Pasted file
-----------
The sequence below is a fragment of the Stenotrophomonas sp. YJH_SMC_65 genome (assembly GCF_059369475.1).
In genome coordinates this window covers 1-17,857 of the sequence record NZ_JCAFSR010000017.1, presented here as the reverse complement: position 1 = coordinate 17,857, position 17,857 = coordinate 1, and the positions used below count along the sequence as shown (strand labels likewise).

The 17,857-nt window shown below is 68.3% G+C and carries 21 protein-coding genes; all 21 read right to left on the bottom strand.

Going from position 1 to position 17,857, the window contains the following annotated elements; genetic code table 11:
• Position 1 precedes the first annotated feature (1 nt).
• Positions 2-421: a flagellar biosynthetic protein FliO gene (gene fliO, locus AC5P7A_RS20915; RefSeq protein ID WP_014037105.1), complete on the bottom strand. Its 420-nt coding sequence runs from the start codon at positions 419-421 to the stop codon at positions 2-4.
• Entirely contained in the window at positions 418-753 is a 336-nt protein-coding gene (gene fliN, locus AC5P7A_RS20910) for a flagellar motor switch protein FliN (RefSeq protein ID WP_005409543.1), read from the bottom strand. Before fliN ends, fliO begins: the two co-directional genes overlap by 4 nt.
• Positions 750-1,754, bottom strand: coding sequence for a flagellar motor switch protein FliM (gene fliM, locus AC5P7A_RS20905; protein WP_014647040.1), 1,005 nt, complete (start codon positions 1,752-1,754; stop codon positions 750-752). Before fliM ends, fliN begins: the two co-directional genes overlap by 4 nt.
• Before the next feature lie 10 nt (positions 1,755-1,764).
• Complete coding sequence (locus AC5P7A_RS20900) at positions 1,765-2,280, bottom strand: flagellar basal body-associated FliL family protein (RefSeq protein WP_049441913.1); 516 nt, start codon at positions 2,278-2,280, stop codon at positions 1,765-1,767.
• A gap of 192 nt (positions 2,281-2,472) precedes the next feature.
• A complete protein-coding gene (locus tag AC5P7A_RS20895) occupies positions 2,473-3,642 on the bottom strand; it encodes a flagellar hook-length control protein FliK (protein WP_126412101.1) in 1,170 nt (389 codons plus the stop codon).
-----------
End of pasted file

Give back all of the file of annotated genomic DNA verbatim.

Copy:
The sequence below is a fragment of the Stenotrophomonas sp. YJH_SMC_65 genome (assembly GCF_059369475.1).
In genome coordinates this window covers 1-17,857 of the sequence record NZ_JCAFSR010000017.1, presented here as the reverse complement: position 1 = coordinate 17,857, position 17,857 = coordinate 1, and the positions used below count along the sequence as shown (strand labels likewise).

The 17,857-nt window shown below is 68.3% G+C and carries 21 protein-coding genes; all 21 read right to left on the bottom strand.

Going from position 1 to position 17,857, the window contains the following annotated elements; genetic code table 11:
• Position 1 precedes the first annotated feature (1 nt).
• Positions 2-421: a flagellar biosynthetic protein FliO gene (gene fliO, locus AC5P7A_RS20915; RefSeq protein ID WP_014037105.1), complete on the bottom strand. Its 420-nt coding sequence runs from the start codon at positions 419-421 to the stop codon at positions 2-4.
• Entirely contained in the window at positions 418-753 is a 336-nt protein-coding gene (gene fliN, locus AC5P7A_RS20910) for a flagellar motor switch protein FliN (RefSeq protein ID WP_005409543.1), read from the bottom strand. Before fliN ends, fliO begins: the two co-directional genes overlap by 4 nt.
• Positions 750-1,754, bottom strand: coding sequence for a flagellar motor switch protein FliM (gene fliM, locus AC5P7A_RS20905; protein WP_014647040.1), 1,005 nt, complete (start codon positions 1,752-1,754; stop codon positions 750-752). Before fliM ends, fliN begins: the two co-directional genes overlap by 4 nt.
• Before the next feature lie 10 nt (positions 1,755-1,764).
• Complete coding sequence (locus AC5P7A_RS20900) at positions 1,765-2,280, bottom strand: flagellar basal body-associated FliL family protein (RefSeq protein WP_049441913.1); 516 nt, start codon at positions 2,278-2,280, stop codon at positions 1,765-1,767.
• A gap of 192 nt (positions 2,281-2,472) precedes the next feature.
• A complete protein-coding gene (locus tag AC5P7A_RS20895) occupies positions 2,473-3,642 on the bottom strand; it encodes a flagellar hook-length control protein FliK (protein WP_126412101.1) in 1,170 nt (389 codons plus the stop codon).